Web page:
Further, a partial product bit generating circuit (P2:14) is repeated in such a manner as to contain a plurality of predetermined adjacent intersections of the multiplicand bit signal lines and encode signal lines. By repeating the same circuit cell in this way, the partial product generating circuits can be formed one adjacent to another, thus making it easy to lay out the major elements of the multiplier circuit. When a third embodiment of the invention is applied, part of the circuit is replaced by an irregular circuit, but since this affects only part of the partial product bit generating circuit and does not disturb the ordered tree arrangement of the adder circuits, the layout as a whole remains substantially unaffected.
Next, a carrysave adder circuit with four inputs for each digit place (42 compression circuit) that can reduce the number of necessary elements will be described in accordance with a second embodiment of the invention.
In a first configuration of the carrysave adder circuit (42 compression circuit) which, for each digit place, takes four input signals (x1, x2, x3, x4) and an intermediate carryin signal (Cin) as inputs and generates an intermediate carryout signal (Cout), a sum signal (Si,j), and a carry signal (Ci,j) for output, an OR (or NOR) and an exclusiveOR (EOR) of the first input signal x1 and second input signal x2 are formed and, when the exclusiveOR output is true (logic 1), the third input signal x3 is output as the intermediate carryout signal (Cout), while when the EOR output is false (logic 0), the OR output signal is output as the intermediate carryout signal (Cout). In a second configuration of the 42 compression circuit, an AND (or NAND) and an EOR of the first input signal x1 and second input signal x2 are formed and, when the EOR output is true (logic 1), the third input signal x3 is output as the intermediate carryout signal, while when the EOR output is false (logic 0), the AND output signal is output as the intermediate carryout signal.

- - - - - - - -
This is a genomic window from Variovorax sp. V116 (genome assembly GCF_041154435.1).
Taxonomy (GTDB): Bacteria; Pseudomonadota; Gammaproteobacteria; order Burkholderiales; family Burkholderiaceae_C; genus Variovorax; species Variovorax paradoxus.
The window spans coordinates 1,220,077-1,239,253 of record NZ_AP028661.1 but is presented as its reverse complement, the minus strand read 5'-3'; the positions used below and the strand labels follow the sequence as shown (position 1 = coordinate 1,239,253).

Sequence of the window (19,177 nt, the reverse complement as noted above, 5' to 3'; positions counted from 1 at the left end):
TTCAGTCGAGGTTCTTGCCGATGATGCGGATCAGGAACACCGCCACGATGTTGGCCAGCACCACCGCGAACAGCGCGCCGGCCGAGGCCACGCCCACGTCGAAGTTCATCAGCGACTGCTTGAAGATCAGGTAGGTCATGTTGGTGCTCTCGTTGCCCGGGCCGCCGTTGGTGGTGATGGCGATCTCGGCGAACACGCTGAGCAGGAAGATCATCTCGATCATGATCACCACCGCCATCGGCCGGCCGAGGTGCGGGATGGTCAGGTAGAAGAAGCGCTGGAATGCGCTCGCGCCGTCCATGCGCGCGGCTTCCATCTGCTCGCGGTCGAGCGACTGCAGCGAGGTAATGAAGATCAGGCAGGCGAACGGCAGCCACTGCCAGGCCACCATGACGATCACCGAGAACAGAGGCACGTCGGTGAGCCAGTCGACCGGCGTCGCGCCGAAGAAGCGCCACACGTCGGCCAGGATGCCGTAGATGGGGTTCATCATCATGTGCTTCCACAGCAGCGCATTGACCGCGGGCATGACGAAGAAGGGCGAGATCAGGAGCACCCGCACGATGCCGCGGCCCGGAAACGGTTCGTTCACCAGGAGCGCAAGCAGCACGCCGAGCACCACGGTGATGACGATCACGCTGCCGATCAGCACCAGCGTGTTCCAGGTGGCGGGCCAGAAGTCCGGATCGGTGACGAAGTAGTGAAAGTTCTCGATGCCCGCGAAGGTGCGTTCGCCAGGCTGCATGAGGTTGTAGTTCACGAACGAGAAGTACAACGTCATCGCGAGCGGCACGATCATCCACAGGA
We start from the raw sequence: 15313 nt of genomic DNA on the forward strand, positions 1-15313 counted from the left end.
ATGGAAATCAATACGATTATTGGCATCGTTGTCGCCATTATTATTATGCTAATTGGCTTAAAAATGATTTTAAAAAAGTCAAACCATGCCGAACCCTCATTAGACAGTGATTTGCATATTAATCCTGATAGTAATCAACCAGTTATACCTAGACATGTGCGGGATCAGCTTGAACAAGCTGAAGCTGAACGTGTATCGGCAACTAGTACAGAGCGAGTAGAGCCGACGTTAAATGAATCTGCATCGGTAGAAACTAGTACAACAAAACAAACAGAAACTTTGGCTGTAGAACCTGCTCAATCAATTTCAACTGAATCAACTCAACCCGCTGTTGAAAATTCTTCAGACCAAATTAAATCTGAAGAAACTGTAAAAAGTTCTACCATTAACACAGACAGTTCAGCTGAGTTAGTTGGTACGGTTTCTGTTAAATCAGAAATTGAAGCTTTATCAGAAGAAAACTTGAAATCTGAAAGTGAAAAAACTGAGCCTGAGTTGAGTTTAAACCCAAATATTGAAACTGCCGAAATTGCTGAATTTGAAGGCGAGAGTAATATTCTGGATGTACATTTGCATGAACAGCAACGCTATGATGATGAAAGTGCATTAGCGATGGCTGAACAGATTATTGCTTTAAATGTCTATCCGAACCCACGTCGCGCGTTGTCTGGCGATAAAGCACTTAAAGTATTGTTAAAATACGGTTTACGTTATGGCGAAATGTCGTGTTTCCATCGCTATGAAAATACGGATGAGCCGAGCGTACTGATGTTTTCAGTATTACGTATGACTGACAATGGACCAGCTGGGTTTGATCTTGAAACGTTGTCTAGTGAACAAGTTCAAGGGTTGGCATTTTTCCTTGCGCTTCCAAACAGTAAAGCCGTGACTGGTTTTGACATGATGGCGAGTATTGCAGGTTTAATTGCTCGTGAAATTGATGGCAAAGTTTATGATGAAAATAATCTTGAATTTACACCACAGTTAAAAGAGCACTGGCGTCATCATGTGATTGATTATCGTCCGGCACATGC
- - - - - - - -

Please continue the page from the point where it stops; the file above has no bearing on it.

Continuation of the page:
In each of the first and second configurations, of the circuits that exclusiveOR the five input signals to produce the sum signal, only the circuit that exclusiveORs the EOR output signal of the first and second input signals with the EOR output signal of the third and fourth input signals is constructed from a 6transistor circuit (a singletransfergate circuit), and all the other EOR circuits are constructed from circuits of eight or more transistors.
In the circuit of the first configuration, the circuit that produces the OR (or NOR) can be used as part of the circuit that exclusiveORs the first and second inputs for each digit place; likewise, in the circuit of the second configuration, the circuit that produces the AND (or NAND) can be used as part of the circuit that exclusiveORs the first and second inputs for each digit place. Furthermore, the number of component elements is reduced by selecting the third input signal or the OR/AND signal for output as the intermediate carryout signal. Moreover, by using the 6transistor EOR circuit, which is expected to present a problem in terms of speed, only in a section where the speed is least affected, the total number of elements can be reduced without substantially reducing the speed. That is, according to the adder circuit (42 compression circuit) of the present invention, the circuit which required more than 50 elements in the prior art can be constructed with 50 or less elements without sacrificing its high speed capability.